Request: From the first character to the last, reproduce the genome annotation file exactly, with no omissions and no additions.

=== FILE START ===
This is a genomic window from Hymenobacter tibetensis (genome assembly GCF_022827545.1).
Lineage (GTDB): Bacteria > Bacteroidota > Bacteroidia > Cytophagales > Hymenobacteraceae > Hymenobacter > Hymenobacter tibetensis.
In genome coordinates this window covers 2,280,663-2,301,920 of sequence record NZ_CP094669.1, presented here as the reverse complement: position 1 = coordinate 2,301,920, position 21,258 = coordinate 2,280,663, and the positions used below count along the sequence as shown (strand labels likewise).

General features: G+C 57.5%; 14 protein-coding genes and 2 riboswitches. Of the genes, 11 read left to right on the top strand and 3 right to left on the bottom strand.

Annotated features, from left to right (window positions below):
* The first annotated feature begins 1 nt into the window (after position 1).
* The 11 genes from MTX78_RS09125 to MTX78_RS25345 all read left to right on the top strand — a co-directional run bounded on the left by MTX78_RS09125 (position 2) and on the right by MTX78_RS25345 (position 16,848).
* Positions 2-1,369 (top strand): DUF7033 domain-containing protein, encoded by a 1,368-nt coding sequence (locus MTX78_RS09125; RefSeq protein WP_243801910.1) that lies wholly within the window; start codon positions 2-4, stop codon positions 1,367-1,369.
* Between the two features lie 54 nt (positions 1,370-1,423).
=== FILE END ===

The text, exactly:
This is a genomic window from Hymenobacter tibetensis (genome assembly GCF_022827545.1).
Lineage (GTDB): Bacteria > Bacteroidota > Bacteroidia > Cytophagales > Hymenobacteraceae > Hymenobacter > Hymenobacter tibetensis.
In genome coordinates this window covers 2,280,663-2,301,920 of sequence record NZ_CP094669.1, presented here as the reverse complement: position 1 = coordinate 2,301,920, position 21,258 = coordinate 2,280,663, and the positions used below count along the sequence as shown (strand labels likewise).

General features: G+C 57.5%; 14 protein-coding genes and 2 riboswitches. Of the genes, 11 read left to right on the top strand and 3 right to left on the bottom strand.

Annotated features, from left to right (window positions below):
* The first annotated feature begins 1 nt into the window (after position 1).
* The 11 genes from MTX78_RS09125 to MTX78_RS25345 all read left to right on the top strand — a co-directional run bounded on the left by MTX78_RS09125 (position 2) and on the right by MTX78_RS25345 (position 16,848).
* Positions 2-1,369 (top strand): DUF7033 domain-containing protein, encoded by a 1,368-nt coding sequence (locus MTX78_RS09125; RefSeq protein WP_243801910.1) that lies wholly within the window; start codon positions 2-4, stop codon positions 1,367-1,369.
* Between the two features lie 54 nt (positions 1,370-1,423).